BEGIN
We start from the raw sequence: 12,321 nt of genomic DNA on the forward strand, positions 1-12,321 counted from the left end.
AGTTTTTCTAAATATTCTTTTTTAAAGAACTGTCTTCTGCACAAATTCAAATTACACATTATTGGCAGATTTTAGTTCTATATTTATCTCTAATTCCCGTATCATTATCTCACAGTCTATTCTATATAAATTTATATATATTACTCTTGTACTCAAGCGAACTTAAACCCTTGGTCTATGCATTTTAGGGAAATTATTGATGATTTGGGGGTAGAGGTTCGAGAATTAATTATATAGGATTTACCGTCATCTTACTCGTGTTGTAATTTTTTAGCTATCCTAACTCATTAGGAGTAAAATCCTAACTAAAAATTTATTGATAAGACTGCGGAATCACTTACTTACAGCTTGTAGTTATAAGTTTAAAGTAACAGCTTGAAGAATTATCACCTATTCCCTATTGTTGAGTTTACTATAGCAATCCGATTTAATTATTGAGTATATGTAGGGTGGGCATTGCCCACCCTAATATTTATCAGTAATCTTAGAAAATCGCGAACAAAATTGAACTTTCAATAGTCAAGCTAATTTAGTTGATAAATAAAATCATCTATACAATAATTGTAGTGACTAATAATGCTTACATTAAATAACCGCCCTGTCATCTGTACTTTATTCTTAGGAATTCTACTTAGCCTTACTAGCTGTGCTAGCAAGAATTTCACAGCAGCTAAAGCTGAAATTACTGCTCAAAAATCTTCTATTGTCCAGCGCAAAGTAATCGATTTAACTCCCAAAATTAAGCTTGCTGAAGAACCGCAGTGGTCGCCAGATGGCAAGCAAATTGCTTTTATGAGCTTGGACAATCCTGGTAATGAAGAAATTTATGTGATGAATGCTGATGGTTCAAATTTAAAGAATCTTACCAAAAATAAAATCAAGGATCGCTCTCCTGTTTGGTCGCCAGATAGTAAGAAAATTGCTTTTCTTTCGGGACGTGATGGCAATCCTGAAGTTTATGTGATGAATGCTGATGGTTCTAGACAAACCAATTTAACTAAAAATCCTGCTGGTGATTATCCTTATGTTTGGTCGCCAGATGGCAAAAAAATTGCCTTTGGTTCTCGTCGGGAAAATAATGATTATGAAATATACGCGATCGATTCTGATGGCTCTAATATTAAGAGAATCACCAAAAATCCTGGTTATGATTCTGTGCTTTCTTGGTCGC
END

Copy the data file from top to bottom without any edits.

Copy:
We start from the raw sequence: 12,321 nt of genomic DNA on the forward strand, positions 1-12,321 counted from the left end.
AGTTTTTCTAAATATTCTTTTTTAAAGAACTGTCTTCTGCACAAATTCAAATTACACATTATTGGCAGATTTTAGTTCTATATTTATCTCTAATTCCCGTATCATTATCTCACAGTCTATTCTATATAAATTTATATATATTACTCTTGTACTCAAGCGAACTTAAACCCTTGGTCTATGCATTTTAGGGAAATTATTGATGATTTGGGGGTAGAGGTTCGAGAATTAATTATATAGGATTTACCGTCATCTTACTCGTGTTGTAATTTTTTAGCTATCCTAACTCATTAGGAGTAAAATCCTAACTAAAAATTTATTGATAAGACTGCGGAATCACTTACTTACAGCTTGTAGTTATAAGTTTAAAGTAACAGCTTGAAGAATTATCACCTATTCCCTATTGTTGAGTTTACTATAGCAATCCGATTTAATTATTGAGTATATGTAGGGTGGGCATTGCCCACCCTAATATTTATCAGTAATCTTAGAAAATCGCGAACAAAATTGAACTTTCAATAGTCAAGCTAATTTAGTTGATAAATAAAATCATCTATACAATAATTGTAGTGACTAATAATGCTTACATTAAATAACCGCCCTGTCATCTGTACTTTATTCTTAGGAATTCTACTTAGCCTTACTAGCTGTGCTAGCAAGAATTTCACAGCAGCTAAAGCTGAAATTACTGCTCAAAAATCTTCTATTGTCCAGCGCAAAGTAATCGATTTAACTCCCAAAATTAAGCTTGCTGAAGAACCGCAGTGGTCGCCAGATGGCAAGCAAATTGCTTTTATGAGCTTGGACAATCCTGGTAATGAAGAAATTTATGTGATGAATGCTGATGGTTCAAATTTAAAGAATCTTACCAAAAATAAAATCAAGGATCGCTCTCCTGTTTGGTCGCCAGATAGTAAGAAAATTGCTTTTCTTTCGGGACGTGATGGCAATCCTGAAGTTTATGTGATGAATGCTGATGGTTCTAGACAAACCAATTTAACTAAAAATCCTGCTGGTGATTATCCTTATGTTTGGTCGCCAGATGGCAAAAAAATTGCCTTTGGTTCTCGTCGGGAAAATAATGATTATGAAATATACGCGATCGATTCTGATGGCTCTAATATTAAGAGAATCACCAAAAATCCTGGTTATGATTCTGTGCTTTCTTGGTCGC